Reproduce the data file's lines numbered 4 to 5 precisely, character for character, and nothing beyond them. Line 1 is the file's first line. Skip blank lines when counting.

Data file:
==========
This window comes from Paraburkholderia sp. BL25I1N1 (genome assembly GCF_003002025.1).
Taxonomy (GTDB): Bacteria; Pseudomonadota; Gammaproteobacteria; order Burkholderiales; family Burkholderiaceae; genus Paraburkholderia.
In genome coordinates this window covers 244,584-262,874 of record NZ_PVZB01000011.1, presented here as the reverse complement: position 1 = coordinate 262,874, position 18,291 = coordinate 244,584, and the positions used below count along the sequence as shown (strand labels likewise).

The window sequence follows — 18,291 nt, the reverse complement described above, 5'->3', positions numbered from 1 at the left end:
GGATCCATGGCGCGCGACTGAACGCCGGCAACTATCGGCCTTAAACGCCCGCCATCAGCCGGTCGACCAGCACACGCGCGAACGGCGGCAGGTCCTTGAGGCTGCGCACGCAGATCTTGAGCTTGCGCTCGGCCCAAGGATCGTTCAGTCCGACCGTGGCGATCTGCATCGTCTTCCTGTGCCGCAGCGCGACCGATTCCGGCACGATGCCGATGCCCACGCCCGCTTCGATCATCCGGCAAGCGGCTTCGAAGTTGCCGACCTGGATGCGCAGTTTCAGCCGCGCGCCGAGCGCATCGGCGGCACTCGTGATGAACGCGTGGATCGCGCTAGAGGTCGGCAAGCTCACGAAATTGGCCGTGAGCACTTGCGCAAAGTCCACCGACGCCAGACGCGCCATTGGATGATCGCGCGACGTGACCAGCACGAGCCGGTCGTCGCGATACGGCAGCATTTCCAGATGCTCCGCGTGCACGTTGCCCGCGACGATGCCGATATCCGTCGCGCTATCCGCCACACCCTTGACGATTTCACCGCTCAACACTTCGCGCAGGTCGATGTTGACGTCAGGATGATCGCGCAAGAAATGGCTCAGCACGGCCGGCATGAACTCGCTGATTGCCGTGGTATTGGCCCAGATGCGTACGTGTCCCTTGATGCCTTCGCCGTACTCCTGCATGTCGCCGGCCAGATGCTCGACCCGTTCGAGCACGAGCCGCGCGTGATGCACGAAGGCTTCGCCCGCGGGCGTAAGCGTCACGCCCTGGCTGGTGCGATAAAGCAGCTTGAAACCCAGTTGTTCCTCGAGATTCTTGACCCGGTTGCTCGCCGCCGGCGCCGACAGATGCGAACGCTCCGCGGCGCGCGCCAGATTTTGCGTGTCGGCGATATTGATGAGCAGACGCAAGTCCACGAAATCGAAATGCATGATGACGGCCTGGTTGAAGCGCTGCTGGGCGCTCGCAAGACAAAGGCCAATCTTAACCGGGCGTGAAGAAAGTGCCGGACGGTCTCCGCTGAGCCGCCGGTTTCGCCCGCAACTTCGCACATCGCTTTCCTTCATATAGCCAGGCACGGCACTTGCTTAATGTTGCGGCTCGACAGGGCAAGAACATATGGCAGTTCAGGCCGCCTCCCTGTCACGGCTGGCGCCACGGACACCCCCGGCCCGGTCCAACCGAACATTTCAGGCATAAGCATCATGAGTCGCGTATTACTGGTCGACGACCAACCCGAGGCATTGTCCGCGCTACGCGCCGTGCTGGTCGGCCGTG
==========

The window sequence follows — 18,291 nt, the reverse complement described above, 5'->3', positions numbered from 1 at the left end:
GGATCCATGGCGCGCGACTGAACGCCGGCAACTATCGGCCTTAAACGCCCGCCATCAGCCGGTCGACCAGCACACGCGCGAACGGCGGCAGGTCCTTGAGGCTGCGCACGCAGATCTTGAGCTTGCGCTCGGCCCAAGGATCGTTCAGTCCGACCGTGGCGATCTGCATCGTCTTCCTGTGCCGCAGCGCGACCGATTCCGGCACGATGCCGATGCCCACGCCCGCTTCGATCATCCGGCAAGCGGCTTCGAAGTTGCCGACCTGGATGCGCAGTTTCAGCCGCGCGCCGAGCGCATCGGCGGCACTCGTGATGAACGCGTGGATCGCGCTAGAGGTCGGCAAGCTCACGAAATTGGCCGTGAGCACTTGCGCAAAGTCCACCGACGCCAGACGCGCCATTGGATGATCGCGCGACGTGACCAGCACGAGCCGGTCGTCGCGATACGGCAGCATTTCCAGATGCTCCGCGTGCACGTTGCCCGCGACGATGCCGATATCCGTCGCGCTATCCGCCACACCCTTGACGATTTCACCGCTCAACACTTCGCGCAGGTCGATGTTGACGTCAGGATGATCGCGCAAGAAATGGCTCAGCACGGCCGGCATGAACTCGCTGATTGCCGTGGTATTGGCCCAGATGCGTACGTGTCCCTTGATGCCTTCGCCGTACTCCTGCATGTCGCCGGCCAGATGCTCGACCCGTTCGAGCACGAGCCGCGCGTGATGCACGAAGGCTTCGCCCGCGGGCGTAAGCGTCACGCCCTGGCTGGTGCGATAAAGCAGCTTGAAACCCAGTTGTTCCTCGAGATTCTTGACCCGGTTGCTCGCCGCCGGCGCCGACAGATGCGAACGCTCCGCGGCGCGCGCCAGATTTTGCGTGTCGGCGATATTGATGAGCAGACGCAAGTCCACGAAATCGAAATGCATGATGACGGCCTGGTTGAAGCGCTGCTGGGCGCTCGCAAGACAAAGGCCAATCTTAACCGGGCGTGAAGAAAGTGCCGGACGGTCTCCGCTGAGCCGCCGGTTTCGCCCGCAACTTCGCACATCGCTTTCCTTCATATAGCCAGGCACGGCACTTGCTTAATGTTGCGGCTCGACAGGGCAAGAACATATGGCAGTTCAGGCCGCCTCCCTGTCACGGCTGGCGCCACGGACACCCCCGGCCCGGTCCAACCGAACATTTCAGGCATAAGCATCATGAGTCGCGTATTACTGGTCGACGACCAACCCGAGGCATTGTCCGCGCTACGCGCCGTGCTGGTCGGCCGTG